The problem: I don’t know where or when I ate this breakfast.
When I first sit down to write this essay, I know this much: I was in California. I was on the beach. My mother and sister were there. And someone else. I can’t remember yet if it was my father, a picky eater who probably wouldn’t have eaten much other than the pancakes and would have preferred them to be studded with chocolate chips. Or maybe it was my cousin, who was then like a second sister. I’m pretty sure it was more of a snack shack than a restaurant. I recall a letterboard menu — maybe. Cokes with crushed ice. A boardwalk or a pier.
I narrow it down to Santa Monica or San Diego or Oceanside. Maybe Venice Beach. Yes, I know these are all very disparate places, but at the time of the memory, I was just a girl from Virginia, and the nuances of the California coast eluded me, so I’ve smashed places and my memories of them into a mess of a map.
Anytime I visited California as a kid, it was for the same thing: the National Alopecia Areata Foundation’s annual conference. It was our family’s summer trip every year, the one time when my sister could be surrounded by other kids without hair. We went to so many, they’ve started to blur. I know one was in San Francisco, but that’s too far north. I think one was in Los Angeles? One in San Diego? I take my investigation online, searching for a consolidated timeline of all of NAAF’s conferences and their locations, but it proves difficult.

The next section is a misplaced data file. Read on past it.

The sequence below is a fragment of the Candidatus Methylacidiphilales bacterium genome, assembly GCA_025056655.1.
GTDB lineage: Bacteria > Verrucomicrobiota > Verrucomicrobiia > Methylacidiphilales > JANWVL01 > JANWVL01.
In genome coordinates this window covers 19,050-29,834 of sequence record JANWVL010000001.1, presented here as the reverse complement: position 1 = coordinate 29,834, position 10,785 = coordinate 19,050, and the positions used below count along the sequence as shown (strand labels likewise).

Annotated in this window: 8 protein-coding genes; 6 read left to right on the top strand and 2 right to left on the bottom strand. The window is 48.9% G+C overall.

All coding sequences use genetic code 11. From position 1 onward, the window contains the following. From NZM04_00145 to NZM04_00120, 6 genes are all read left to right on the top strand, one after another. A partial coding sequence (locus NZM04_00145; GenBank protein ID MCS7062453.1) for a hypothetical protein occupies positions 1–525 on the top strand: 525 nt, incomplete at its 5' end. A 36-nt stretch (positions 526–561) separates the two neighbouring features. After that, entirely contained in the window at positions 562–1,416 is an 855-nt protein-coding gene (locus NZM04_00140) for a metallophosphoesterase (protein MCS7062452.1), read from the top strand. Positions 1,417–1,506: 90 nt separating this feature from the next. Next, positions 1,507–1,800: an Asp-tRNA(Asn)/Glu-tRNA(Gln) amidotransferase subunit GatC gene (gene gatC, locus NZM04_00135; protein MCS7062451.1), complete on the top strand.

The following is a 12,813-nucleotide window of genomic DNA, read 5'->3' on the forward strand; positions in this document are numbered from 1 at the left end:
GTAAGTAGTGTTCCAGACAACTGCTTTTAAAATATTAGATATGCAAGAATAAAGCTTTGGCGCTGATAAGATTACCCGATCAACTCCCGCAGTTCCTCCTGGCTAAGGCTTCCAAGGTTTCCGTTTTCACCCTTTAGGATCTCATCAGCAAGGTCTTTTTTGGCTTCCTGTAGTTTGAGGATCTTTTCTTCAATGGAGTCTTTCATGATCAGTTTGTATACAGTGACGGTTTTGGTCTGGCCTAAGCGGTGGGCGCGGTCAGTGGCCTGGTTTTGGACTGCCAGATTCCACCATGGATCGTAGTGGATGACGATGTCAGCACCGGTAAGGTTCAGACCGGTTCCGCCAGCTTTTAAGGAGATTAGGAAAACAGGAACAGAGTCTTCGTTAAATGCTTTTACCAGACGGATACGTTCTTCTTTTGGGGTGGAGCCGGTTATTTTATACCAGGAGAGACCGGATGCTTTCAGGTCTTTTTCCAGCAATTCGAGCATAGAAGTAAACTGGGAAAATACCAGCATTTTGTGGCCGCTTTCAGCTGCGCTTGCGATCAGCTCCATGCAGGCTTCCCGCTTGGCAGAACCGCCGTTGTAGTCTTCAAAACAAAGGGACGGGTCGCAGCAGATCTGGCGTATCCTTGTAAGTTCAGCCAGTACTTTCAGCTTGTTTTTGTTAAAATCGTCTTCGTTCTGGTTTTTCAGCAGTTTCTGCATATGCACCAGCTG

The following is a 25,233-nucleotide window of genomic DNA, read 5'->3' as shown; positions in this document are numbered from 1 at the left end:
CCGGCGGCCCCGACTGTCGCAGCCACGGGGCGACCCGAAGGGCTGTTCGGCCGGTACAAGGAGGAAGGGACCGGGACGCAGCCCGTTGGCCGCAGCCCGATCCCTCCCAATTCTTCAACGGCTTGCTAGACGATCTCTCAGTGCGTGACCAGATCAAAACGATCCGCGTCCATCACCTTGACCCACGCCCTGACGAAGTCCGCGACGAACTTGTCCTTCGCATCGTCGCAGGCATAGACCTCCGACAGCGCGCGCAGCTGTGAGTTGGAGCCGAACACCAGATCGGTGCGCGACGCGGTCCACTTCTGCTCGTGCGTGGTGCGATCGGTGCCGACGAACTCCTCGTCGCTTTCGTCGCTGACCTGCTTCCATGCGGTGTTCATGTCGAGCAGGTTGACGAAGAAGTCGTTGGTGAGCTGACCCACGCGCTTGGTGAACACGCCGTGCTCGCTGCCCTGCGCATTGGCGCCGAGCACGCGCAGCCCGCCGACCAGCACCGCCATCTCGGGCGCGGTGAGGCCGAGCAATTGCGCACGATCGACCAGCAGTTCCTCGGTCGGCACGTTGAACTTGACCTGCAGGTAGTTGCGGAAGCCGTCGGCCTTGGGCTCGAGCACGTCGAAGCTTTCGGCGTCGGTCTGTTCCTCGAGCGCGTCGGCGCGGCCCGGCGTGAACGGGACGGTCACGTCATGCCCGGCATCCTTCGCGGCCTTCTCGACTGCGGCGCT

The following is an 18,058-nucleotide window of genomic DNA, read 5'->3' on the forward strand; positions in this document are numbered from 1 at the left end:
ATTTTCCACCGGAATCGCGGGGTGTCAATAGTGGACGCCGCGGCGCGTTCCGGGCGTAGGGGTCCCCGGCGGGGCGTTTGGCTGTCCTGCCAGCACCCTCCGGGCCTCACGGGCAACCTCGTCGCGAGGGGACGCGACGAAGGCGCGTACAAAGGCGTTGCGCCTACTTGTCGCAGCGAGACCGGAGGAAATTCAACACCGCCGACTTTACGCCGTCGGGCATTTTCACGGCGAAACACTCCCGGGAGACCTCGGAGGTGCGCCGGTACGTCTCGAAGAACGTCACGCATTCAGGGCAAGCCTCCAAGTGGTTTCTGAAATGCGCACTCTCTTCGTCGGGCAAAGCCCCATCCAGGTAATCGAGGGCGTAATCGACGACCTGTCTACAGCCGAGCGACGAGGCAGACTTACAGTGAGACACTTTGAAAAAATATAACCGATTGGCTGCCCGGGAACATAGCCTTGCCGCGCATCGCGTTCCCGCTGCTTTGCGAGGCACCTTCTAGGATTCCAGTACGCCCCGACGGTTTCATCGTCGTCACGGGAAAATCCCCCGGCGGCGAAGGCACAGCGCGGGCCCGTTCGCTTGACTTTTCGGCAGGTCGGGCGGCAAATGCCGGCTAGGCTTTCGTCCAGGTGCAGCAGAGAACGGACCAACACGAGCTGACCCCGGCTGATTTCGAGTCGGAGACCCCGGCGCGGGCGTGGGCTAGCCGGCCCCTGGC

I begin to fear I’ve made the breakfast up entirely. Or memory-mixed to the point of this being an impossible quest. Does it really matter where or when I had this breakfast? What am I looking for?